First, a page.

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SaloonBox Behind The Scenes: St. George Spirits Master Distiller Lance Winters

SaloonBox Behind The Scenes: St. George Spirits Master Distiller Lance Winters

In our June cocktail kit, we are featuring St. George Spirits' Botanivore Gin. As part of our continued series of speaking with the people who make the amazing products that we put into our kit, we had a chance to chat with Lance Winters who serves as the master distiller at St. George. Lance was generous to answer a few questions and you'll find the answer extremely insightful and interesting:

How did you come to work with St. George and what intrigues you about the brand?

Twenty-five years ago, I started to really enjoy single malt whiskey. I was a brewer, and realized that as a brewer I was half-way to being able to make whiskey. I set up a still in my garage and started experimenting. The experiments were going really well, but I had no idea WHY my whiskies were working. I needed to learn from a real master the craft of distillation.

I was drawn by St. George's reputation and founder Jörg Rupf's exacting approach to the art. In February of 1996, I started working at St. George and learning the craft. In my 20 years at St. George, I’ve had the opportunity to experiment with and develop all sorts of spirits without much restraint. Creative freedom and the chance to express myself through the language of spirits is what it’s all about for me.


What are some challenges you face?

The biggest challenge we face as distillers is trying to push past the damage that's been done to the image of distilled spirits since Prohibition. With a few notable exceptions, spirits have been treated as commodities whose real value was the ability to physiologically intoxicate. An artfully crafted spirit transcends that and has the ability to inspire and transport the drinker. The rest of our challenges are really just the hurdles on the road to demonstrating that message.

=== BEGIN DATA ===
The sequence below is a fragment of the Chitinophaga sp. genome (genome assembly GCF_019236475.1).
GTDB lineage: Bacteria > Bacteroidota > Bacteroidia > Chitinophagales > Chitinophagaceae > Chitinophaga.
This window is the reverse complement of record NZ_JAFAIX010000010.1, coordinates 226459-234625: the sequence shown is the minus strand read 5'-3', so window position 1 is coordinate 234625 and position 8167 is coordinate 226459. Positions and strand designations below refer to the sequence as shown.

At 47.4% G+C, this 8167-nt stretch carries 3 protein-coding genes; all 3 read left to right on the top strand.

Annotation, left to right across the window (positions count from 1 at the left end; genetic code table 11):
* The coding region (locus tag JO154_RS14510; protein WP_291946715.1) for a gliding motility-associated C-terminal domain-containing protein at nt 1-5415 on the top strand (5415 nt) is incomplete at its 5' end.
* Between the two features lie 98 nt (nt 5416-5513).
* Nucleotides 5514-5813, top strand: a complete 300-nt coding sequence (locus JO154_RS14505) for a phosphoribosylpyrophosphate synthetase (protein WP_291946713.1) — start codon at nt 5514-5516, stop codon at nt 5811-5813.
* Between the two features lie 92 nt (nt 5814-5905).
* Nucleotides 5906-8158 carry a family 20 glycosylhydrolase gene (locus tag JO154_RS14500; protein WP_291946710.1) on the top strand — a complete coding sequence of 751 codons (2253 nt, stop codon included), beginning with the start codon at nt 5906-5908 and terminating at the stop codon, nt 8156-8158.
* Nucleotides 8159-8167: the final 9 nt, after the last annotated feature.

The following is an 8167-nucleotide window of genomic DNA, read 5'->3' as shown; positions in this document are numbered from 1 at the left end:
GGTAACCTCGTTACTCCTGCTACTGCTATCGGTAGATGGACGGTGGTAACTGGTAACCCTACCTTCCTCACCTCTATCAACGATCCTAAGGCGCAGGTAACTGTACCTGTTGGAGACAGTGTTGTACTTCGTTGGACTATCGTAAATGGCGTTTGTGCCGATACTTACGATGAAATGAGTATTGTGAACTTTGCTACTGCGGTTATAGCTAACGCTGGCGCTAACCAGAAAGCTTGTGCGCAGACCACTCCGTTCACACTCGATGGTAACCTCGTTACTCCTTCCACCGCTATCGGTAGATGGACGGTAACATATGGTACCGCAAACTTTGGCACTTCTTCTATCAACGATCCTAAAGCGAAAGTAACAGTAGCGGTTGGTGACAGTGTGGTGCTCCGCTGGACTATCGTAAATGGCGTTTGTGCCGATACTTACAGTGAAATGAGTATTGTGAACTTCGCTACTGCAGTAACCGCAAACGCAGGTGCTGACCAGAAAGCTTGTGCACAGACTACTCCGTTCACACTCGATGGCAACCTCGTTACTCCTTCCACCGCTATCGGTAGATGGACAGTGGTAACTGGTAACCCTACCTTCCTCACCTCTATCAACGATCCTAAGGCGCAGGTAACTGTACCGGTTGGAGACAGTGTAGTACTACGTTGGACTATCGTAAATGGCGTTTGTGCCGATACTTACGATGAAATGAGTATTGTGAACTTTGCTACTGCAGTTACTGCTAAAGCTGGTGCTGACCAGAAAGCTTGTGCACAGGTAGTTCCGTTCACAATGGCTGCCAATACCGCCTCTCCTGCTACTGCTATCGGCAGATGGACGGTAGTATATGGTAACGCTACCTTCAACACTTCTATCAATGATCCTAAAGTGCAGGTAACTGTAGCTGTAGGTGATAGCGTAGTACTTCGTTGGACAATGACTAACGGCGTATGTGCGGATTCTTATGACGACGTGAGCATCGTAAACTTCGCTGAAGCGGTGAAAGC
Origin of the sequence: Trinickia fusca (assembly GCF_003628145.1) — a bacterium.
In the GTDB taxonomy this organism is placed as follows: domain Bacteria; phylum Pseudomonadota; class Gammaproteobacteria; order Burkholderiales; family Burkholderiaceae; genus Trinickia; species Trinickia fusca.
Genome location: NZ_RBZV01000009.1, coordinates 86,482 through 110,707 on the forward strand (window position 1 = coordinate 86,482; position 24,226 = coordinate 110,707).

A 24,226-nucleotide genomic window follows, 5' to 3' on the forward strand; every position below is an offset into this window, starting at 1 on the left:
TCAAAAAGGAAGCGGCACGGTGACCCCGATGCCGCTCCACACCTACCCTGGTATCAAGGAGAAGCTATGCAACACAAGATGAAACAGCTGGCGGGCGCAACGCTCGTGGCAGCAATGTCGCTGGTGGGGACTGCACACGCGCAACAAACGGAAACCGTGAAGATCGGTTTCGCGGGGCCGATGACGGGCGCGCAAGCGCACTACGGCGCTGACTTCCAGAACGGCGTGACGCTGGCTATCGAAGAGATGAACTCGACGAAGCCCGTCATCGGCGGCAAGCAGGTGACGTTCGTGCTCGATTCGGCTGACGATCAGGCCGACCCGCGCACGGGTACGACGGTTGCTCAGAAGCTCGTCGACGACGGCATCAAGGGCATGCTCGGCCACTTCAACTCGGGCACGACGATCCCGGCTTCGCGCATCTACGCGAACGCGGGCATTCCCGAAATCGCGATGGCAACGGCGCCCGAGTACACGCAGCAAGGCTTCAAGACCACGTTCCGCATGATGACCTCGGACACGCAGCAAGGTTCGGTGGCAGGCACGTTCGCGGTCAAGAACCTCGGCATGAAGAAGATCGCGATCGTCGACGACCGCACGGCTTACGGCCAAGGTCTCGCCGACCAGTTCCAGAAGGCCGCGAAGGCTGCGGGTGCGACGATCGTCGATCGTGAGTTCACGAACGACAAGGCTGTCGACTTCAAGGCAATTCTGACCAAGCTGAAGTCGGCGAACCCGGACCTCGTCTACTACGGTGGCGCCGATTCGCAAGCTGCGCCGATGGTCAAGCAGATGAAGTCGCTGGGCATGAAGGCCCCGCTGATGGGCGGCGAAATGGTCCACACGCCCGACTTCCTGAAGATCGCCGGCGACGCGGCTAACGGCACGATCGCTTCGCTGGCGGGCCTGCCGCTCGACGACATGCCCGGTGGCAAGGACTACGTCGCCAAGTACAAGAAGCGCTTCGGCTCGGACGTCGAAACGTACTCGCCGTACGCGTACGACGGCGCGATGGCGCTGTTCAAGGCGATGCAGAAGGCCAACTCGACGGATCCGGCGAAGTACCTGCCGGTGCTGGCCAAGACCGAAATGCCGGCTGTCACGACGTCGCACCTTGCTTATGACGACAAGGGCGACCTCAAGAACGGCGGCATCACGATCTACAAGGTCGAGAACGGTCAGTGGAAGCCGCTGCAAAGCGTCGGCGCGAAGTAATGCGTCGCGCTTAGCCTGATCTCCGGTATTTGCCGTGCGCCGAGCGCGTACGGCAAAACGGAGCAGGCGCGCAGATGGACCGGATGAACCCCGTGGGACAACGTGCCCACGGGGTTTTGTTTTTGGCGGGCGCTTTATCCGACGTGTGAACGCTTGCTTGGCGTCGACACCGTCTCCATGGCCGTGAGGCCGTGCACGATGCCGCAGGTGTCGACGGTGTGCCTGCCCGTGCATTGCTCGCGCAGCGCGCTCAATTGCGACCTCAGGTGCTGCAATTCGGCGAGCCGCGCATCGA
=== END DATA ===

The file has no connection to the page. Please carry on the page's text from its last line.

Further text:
What’s your opinion of the current gin market?

It's mixed. There are some truly lovely gins being produced. There are also people putting out product just to grab a slice of a growth category. Those products make it harder to achieve what I was just saying above.

What have you seen in terms of rises and falls in gin popularity among recent years?

In recent years, I've only seen rises. At some point, it'll have to level off and even drop, but for now it continues upward in popularity.

What makes a St. George Botanivore Gin different from any other gin on the market? 

Instead of attempting to emulate any existing style of gin, to make Botanivore we tore gin down to all of its individual components, studied them on their own, and then built Botanivore from the ground up.

What are the markers of excellence in gin? 

An excellent gin is all about using botanicals to say something beautiful.

What was one of the most exciting moments for your brand?

Launching our Absinthe Verte was pretty exciting. We were the first American distillery to release an absinthe once the 95-year U.S. ban was finally lifted in 2007. People lined up around the distillery to try it and buy bottles, helicopters flew overhead, and we sold out of our first batch within hours. 

What’s next at St. George? Any plans for new versions or products in the pipeline that you can talk about right now?

We always have ideas brewing… but having just launched two new spirits in the last few months (Baller Single Malt Whiskey and Bruto Americano, our new aperitivo), we’re taking a bit of a breather before we jump into anything else new.

Photo credits: St. George Spirits

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